Photo by Chris Kies
• Learn some ripping open-string rhythm riffs.
• Create rhythmic tension through repetition.
• Understand how to combine colorful notes with pentatonic sounds.
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Though he’s only 33, Gary Clark Jr. has already shared the stage with such blues greats as B.B King, Buddy Guy, and Eric Clapton—each of whom can now be counted as a fan. Hailing from Austin, Texas, Gary appears humble, yet confident, and this vibe is mirrored in his playing, which simmers with style and intention. His music is an intoxicating cocktail of blues, rock, soul, gospel, hip hop, and R&B. Despite all these influences, one thing remains: Gary Clark Jr.’s songs always have a captivating groove that serves as the bedrock for his soulful blues licks. In this lesson, we’ll delve into the man’s riffs and licks, and explore his influences.
Let’s begin with an example of his groove-based riffs. We’ll start with a low and washy groove in E minor (Ex 1). To give the riff real punch, let those open strings ring on beat 2. When supported with a tight backbeat, they’ll give you that infectious, head-bopping effect that Gary does so well. His riffs are usually relatively simple, but he adds little variations to keep them interesting without losing that all-important groove factor. Including the 9 (F#) in the fourth measure adds some harmonic interest, and also serves to pull the riff back around.
Ex. 2 provides a contrast to the more open and ringing rhythm parts in the previous example. This time we’re using short, muted power chords on the downbeats, while laying down a solid groove on the upbeats to create variation and keep the riff ticking over. The tonality here is A minor, but with the added 6 (F#) in the second measure for extra flavor.
Gary understands that one essential trait of blues guitar is heartfelt phrasing. Ex. 3 uses a technique that builds that slow burn and adds a sense of “question-and-answer” to his phrasing. We’re using the E minor pentatonic (E–G–A–B–D) scale to construct a repeating phrase and then cap it with different endings. This approach gives the listener something to latch onto, and Gary uses it all the time.
Gary is incredibly adept at moving around the beat, whether that means laying back or pushing ahead. Sticking with the E minor pentatonic, Ex. 4 illustrates how he stays in one place on the neck and plays with rhythmic variations before stepping out of the musical roundabout to resolve the line. He often keeps patterns like these going longer than one measure—and does so with ease.
We’ve already touched on this a little, but Gary likes to add one note to a pentatonic scale to give it some extra color and enhance the sophistication of his lines. In Ex. 5, we move to the key of B minor. The phrase opens with some classic blues vocabulary, which is followed by a slow bend and release from the 9 up to the b3 and back. We emphasize the 9 again in measure three before ending the phrase with a big released bend on the 4th string and a slide up to the 5 (F#).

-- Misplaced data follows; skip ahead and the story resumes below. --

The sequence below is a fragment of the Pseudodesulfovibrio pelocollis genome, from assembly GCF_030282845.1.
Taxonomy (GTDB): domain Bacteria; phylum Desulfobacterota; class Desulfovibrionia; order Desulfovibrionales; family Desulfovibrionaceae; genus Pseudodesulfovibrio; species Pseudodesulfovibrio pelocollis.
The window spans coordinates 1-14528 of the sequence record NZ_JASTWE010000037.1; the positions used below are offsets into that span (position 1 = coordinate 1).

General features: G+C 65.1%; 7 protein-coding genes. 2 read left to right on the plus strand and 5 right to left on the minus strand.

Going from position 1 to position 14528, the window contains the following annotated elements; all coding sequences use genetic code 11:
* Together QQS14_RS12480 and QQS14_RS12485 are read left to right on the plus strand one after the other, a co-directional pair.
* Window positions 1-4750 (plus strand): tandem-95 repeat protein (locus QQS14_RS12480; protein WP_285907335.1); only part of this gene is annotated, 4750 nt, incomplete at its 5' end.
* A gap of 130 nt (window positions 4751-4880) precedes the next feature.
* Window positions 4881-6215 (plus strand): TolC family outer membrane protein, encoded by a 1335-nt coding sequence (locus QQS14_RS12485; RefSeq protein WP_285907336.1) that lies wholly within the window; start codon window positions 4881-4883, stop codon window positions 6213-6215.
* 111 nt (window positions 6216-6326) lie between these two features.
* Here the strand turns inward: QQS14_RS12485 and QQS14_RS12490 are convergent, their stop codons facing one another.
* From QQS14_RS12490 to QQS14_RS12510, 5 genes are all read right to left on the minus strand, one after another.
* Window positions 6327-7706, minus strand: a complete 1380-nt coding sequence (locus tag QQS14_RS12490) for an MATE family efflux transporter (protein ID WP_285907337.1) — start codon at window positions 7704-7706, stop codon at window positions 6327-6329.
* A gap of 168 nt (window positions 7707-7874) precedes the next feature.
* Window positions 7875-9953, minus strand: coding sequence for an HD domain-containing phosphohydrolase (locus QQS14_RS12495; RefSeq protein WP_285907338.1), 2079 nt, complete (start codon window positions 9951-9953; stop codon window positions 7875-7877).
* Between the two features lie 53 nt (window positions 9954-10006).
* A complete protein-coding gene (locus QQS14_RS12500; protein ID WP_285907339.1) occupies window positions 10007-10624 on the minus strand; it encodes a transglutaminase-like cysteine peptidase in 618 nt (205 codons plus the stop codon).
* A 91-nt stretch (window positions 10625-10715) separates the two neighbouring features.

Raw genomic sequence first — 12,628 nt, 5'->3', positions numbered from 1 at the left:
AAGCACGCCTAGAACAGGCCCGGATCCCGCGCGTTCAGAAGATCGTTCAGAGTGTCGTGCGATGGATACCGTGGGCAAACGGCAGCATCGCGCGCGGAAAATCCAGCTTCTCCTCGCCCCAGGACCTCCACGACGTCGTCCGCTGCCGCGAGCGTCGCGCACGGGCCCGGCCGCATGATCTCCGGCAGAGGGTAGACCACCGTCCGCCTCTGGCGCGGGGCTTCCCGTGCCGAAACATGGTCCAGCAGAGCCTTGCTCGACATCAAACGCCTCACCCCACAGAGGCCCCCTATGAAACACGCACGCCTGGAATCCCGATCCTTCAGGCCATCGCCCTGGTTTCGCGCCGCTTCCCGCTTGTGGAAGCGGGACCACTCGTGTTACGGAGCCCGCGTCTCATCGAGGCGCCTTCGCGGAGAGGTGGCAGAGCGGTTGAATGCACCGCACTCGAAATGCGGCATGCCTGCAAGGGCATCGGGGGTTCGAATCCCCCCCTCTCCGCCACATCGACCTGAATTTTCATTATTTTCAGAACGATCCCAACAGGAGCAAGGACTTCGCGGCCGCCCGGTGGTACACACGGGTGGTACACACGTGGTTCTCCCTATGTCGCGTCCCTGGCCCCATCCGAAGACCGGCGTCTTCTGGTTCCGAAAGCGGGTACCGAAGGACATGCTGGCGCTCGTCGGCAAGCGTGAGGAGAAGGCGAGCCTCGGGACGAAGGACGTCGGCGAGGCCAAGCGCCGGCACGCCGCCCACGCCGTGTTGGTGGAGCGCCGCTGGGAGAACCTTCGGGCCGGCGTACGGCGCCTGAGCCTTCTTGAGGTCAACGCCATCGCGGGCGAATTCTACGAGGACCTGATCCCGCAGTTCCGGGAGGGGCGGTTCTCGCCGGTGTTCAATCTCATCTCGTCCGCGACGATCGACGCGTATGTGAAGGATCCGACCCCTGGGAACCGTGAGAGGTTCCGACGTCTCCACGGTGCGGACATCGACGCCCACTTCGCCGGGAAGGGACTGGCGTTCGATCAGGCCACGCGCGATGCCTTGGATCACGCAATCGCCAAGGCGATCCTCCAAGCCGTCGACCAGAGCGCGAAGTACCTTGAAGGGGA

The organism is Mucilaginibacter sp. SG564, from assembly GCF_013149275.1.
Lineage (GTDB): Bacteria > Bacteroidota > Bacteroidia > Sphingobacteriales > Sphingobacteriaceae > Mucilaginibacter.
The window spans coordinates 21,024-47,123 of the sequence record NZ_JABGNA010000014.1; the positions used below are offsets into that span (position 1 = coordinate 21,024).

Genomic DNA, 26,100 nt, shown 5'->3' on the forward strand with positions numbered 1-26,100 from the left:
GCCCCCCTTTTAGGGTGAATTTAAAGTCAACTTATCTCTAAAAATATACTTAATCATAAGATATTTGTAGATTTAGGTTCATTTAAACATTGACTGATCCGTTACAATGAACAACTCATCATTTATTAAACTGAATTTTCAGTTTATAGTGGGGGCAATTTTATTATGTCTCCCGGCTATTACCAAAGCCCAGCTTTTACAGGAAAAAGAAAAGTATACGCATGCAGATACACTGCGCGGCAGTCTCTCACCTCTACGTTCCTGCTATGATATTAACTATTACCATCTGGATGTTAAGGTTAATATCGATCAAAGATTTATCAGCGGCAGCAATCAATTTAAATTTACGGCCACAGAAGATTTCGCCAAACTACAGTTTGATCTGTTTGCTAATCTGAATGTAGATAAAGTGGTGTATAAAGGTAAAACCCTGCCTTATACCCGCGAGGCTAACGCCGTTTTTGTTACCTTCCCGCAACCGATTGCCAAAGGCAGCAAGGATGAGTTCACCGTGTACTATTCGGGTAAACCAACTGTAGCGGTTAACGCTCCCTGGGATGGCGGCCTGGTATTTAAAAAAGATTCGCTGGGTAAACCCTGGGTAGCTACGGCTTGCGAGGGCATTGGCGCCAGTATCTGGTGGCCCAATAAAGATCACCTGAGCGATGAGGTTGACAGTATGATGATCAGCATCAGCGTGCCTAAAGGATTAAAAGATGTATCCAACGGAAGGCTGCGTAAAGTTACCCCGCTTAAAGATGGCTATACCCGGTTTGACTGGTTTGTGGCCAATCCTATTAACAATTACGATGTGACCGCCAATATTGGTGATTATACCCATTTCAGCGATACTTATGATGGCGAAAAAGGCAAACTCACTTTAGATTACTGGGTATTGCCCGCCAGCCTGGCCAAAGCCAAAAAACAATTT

In addition to working open-string riffs into his rhythm parts, Gary also likes to include open strings in his lead lines—a nod to the old Delta blues players. In Ex. 6, the open strings are surrounded with some bends and slides, which makes the technique even more intriguing. Check out how Gary might fret notes on the 3rd and 2nd strings, while using open strings to create a drone effect.
Ex. 7 is an example of Gary’s articulation—particularly how he’ll often use fast hammer-ons to give notes a different attack. To get that grace-note effect, the trick is to play all the hammer-ons at the same speed.
You can hear the influence of the late Chuck Berry in Ex. 8, which is like something Gary might play over his tune, “Travis County.”Delivered over a pumping rock ’n’ roll blues in C, this idea uses some classic repetitive “Chuck” bends and some Jerry Reed-esque sliding double-stops.
Hints of Albert King and Stevie Ray Vaughan often infiltrate Gary’s improvisations. Ex. 9 opens with some minor pentatonic vocab that isn’t a million miles away from something you might hear from SRV. This is followed by a succession of bends that are straight-up Albert King.
We end this journey with a technique that Gary is very fond of—the unison bend. He uses unison bends all the time and varies their speed to either get a snarling dissonant warble or a throaty chorused sound. Ex. 10 uses both. You can milk the first one a bit by taking a little time to get to pitch, whereas the last two require quicker bends. Add a fuzz pedal and some vibrato, and you’re halfway there!